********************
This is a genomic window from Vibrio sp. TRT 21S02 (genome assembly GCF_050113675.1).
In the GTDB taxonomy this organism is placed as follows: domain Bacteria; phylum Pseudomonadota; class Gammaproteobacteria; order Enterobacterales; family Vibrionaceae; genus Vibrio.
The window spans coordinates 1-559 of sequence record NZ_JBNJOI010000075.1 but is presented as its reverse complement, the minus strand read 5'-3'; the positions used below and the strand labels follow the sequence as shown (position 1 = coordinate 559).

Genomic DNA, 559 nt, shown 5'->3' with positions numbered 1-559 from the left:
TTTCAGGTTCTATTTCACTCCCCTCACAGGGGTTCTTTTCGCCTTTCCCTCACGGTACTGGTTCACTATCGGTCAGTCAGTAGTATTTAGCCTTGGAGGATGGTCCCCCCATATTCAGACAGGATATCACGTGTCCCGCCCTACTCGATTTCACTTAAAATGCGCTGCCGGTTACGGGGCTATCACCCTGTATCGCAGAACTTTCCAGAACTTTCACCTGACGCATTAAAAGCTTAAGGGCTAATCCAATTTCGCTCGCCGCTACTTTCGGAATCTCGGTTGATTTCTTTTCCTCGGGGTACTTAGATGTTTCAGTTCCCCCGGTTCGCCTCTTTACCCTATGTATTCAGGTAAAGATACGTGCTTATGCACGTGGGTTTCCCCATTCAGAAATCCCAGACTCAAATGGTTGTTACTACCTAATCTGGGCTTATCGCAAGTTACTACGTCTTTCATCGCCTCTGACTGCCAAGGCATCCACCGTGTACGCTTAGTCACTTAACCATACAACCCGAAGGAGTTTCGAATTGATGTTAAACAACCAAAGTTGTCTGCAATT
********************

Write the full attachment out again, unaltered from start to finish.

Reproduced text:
This is a genomic window from Vibrio sp. TRT 21S02 (genome assembly GCF_050113675.1).
In the GTDB taxonomy this organism is placed as follows: domain Bacteria; phylum Pseudomonadota; class Gammaproteobacteria; order Enterobacterales; family Vibrionaceae; genus Vibrio.
The window spans coordinates 1-559 of sequence record NZ_JBNJOI010000075.1 but is presented as its reverse complement, the minus strand read 5'-3'; the positions used below and the strand labels follow the sequence as shown (position 1 = coordinate 559).

Genomic DNA, 559 nt, shown 5'->3' with positions numbered 1-559 from the left:
TTTCAGGTTCTATTTCACTCCCCTCACAGGGGTTCTTTTCGCCTTTCCCTCACGGTACTGGTTCACTATCGGTCAGTCAGTAGTATTTAGCCTTGGAGGATGGTCCCCCCATATTCAGACAGGATATCACGTGTCCCGCCCTACTCGATTTCACTTAAAATGCGCTGCCGGTTACGGGGCTATCACCCTGTATCGCAGAACTTTCCAGAACTTTCACCTGACGCATTAAAAGCTTAAGGGCTAATCCAATTTCGCTCGCCGCTACTTTCGGAATCTCGGTTGATTTCTTTTCCTCGGGGTACTTAGATGTTTCAGTTCCCCCGGTTCGCCTCTTTACCCTATGTATTCAGGTAAAGATACGTGCTTATGCACGTGGGTTTCCCCATTCAGAAATCCCAGACTCAAATGGTTGTTACTACCTAATCTGGGCTTATCGCAAGTTACTACGTCTTTCATCGCCTCTGACTGCCAAGGCATCCACCGTGTACGCTTAGTCACTTAACCATACAACCCGAAGGAGTTTCGAATTGATGTTAAACAACCAAAGTTGTCTGCAATT